Preprints
https://doi.org/10.5194/gc-2024-3
https://doi.org/10.5194/gc-2024-3
27 Mar 2024
 | 27 Mar 2024
Status: this preprint is currently under review for the journal GC.

Arctic Tectonics and Volcanism: a multi-scale, multidisciplinary educational approach

Kim Senger, Grace Shephard, Fenna Ammerlaan, Owen Anfinson, Pascal Audet, Bernard Coakley, Victoria Ershova, Jan Inge Faleide, Sten-Andreas Grundvåg, Rafael Kenji Horota, Karthik Iyer, Julian Janocha, Morgan Jones, Alexander Minakov, Margaret Odlum, Anna M. R. Sartell, Andrew Schaeffer, Daniel Stockli, Marie A. Vander Kloet, and Carmen Gaina

Abstract. Geologically, the Arctic is one of the least explored regions of Earth. Its significance, in terms of indigenous populations, resource extraction, tourism, shipping and a rapidly changing climate, is increasing. The Arctic offers geological diversity encompassing onshore and offshore environments, include active subduction zones in Alaska, deep sedimentary basins on the Siberian and Barents Sea shelves, widespread ancient Arctic volcanism and magmatism, the world’s slowest spreading mid-ocean ridge (Gakkel Ridge in the Eurasia Basin), as well as world-class examples of extensional and compressional basins exposed onshore Svalbard. Obtaining data is logistically, economically and environmentally expensive in the high Arctic, but the township of Longyearbyen at 78° N represents a relatively easily accessible gateway to Arctic geology. The year-round settlement on Spitsbergen, the main island of the Svalbard archipelago is home to The University Centre in Svalbard (UNIS). Reached by a year-round airport with regular connections to mainland Norway, Svalbard provides a foundation from which to teach and explore Arctic geology via the classroom, the laboratory, and the field.

In this contribution, we present a new graduate course (Masters and PhD level) on Arctic Tectonics and Volcanism that we have established and taught annually at UNIS since 2018. We outline the course itself, before presenting student perspectives based on both an anonymous questionnaire (n = 27) and in-depth perceptions of four selected students. The course, with an intake of up to 20 MSc and PhD international students, is held over a 6-week period, typically in Spring or Autumn. The course comprises modules on field and polar safety, Svalbard/Barents Sea geology, wider Arctic geology, plate tectonics, mantle dynamics, geo- and thermochronology, and geochemistry of igneous systems. All modules include individual and group-based exercises in addition to introductory lectures. A field component, which in some years included an overnight expedition, provides an opportunity to appreciate Arctic geology and gather own field observations and data. Digital outcrop models and photospheres viewed with state-of-the-art visualization in the classroom facilitate efficient fieldwork through pre-fieldwork preparation and post-field work quantitative analyses. The course assessment is centered on an individual research project that is presented orally and in a short and impactful Geology journal-style article. Apart from the course at UNIS we have jointly initiated several one-off research and education-based events at partner institutions, and briefly outline these.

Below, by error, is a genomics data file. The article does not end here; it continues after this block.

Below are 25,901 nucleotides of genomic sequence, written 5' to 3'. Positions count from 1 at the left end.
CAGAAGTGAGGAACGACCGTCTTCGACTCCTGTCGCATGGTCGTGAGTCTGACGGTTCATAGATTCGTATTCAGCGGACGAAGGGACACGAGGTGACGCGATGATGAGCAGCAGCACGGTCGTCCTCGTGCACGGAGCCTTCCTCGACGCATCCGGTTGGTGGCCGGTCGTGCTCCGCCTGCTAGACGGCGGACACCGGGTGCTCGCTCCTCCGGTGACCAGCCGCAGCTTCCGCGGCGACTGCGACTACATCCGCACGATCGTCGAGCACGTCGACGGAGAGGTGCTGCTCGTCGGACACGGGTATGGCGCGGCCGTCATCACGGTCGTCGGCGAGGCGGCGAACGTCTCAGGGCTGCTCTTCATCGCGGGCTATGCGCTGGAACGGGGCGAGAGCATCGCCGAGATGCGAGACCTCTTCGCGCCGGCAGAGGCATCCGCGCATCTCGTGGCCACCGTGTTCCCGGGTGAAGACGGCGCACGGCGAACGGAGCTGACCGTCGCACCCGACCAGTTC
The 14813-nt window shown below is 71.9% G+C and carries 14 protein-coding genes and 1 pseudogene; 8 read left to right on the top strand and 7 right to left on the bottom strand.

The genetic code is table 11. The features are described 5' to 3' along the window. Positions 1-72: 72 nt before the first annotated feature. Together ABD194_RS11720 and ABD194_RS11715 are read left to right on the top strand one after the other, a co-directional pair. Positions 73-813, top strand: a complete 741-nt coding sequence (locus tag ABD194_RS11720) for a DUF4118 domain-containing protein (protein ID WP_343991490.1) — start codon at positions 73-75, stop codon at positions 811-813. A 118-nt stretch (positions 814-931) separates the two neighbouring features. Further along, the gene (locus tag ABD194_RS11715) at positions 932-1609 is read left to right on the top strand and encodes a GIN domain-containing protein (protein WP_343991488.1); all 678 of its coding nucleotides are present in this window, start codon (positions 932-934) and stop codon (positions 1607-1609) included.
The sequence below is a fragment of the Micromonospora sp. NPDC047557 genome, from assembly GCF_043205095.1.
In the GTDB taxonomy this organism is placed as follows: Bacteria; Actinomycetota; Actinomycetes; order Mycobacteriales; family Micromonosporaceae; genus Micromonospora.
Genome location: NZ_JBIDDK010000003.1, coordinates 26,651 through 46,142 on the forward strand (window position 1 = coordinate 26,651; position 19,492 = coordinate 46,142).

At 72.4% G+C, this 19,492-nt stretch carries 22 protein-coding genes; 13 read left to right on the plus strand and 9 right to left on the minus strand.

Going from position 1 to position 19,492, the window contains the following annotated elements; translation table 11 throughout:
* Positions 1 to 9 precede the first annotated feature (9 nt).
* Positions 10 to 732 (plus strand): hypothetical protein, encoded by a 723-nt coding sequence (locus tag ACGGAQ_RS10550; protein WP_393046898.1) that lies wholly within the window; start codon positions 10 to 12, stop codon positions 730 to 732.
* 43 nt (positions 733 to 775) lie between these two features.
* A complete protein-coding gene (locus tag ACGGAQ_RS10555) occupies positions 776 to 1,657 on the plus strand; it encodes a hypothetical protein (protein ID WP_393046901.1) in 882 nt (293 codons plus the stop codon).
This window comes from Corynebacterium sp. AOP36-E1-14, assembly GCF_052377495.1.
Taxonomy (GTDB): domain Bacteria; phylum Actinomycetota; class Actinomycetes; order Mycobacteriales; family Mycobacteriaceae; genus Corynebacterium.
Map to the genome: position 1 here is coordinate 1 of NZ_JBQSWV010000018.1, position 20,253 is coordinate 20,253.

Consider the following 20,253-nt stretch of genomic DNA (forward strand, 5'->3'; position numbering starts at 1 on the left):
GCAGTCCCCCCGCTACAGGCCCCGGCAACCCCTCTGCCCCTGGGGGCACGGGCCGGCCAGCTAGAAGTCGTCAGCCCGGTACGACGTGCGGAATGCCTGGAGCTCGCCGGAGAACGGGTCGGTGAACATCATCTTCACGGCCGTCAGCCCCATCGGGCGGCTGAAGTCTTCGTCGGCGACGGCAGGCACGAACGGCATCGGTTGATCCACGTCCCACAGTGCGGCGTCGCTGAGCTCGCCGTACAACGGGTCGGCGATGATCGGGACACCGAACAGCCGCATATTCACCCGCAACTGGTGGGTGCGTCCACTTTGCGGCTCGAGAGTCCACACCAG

Publisher's note: Copernicus Publications remains neutral with regard to jurisdictional claims made in the text, published maps, institutional affiliations, or any other geographical representation in this preprint. The responsibility to include appropriate place names lies with the authors.
Kim Senger, Grace Shephard, Fenna Ammerlaan, Owen Anfinson, Pascal Audet, Bernard Coakley, Victoria Ershova, Jan Inge Faleide, Sten-Andreas Grundvåg, Rafael Kenji Horota, Karthik Iyer, Julian Janocha, Morgan Jones, Alexander Minakov, Margaret Odlum, Anna M. R. Sartell, Andrew Schaeffer, Daniel Stockli, Marie A. Vander Kloet, and Carmen Gaina

Status: open (extended)

Comment types: AC – author | RC – referee | CC – community | EC – editor | CEC – chief editor | : Report abuse
  • RC1: 'Comment on gc-2024-3', Aleksandra Smyrak-Sikora, 03 May 2024 reply
    • AC1: 'Reply on RC1', Kim Senger, 08 May 2024 reply
Kim Senger, Grace Shephard, Fenna Ammerlaan, Owen Anfinson, Pascal Audet, Bernard Coakley, Victoria Ershova, Jan Inge Faleide, Sten-Andreas Grundvåg, Rafael Kenji Horota, Karthik Iyer, Julian Janocha, Morgan Jones, Alexander Minakov, Margaret Odlum, Anna M. R. Sartell, Andrew Schaeffer, Daniel Stockli, Marie A. Vander Kloet, and Carmen Gaina
Kim Senger, Grace Shephard, Fenna Ammerlaan, Owen Anfinson, Pascal Audet, Bernard Coakley, Victoria Ershova, Jan Inge Faleide, Sten-Andreas Grundvåg, Rafael Kenji Horota, Karthik Iyer, Julian Janocha, Morgan Jones, Alexander Minakov, Margaret Odlum, Anna M. R. Sartell, Andrew Schaeffer, Daniel Stockli, Marie A. Vander Kloet, and Carmen Gaina

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Short summary
The article describes a course that we have developed at the University Centre in Svalbard that covers many aspects of Arctic Geology. The students experience this from a wide range of lecturers, focussing both on the small and larger scales, and covering many geoscientific disciplines.
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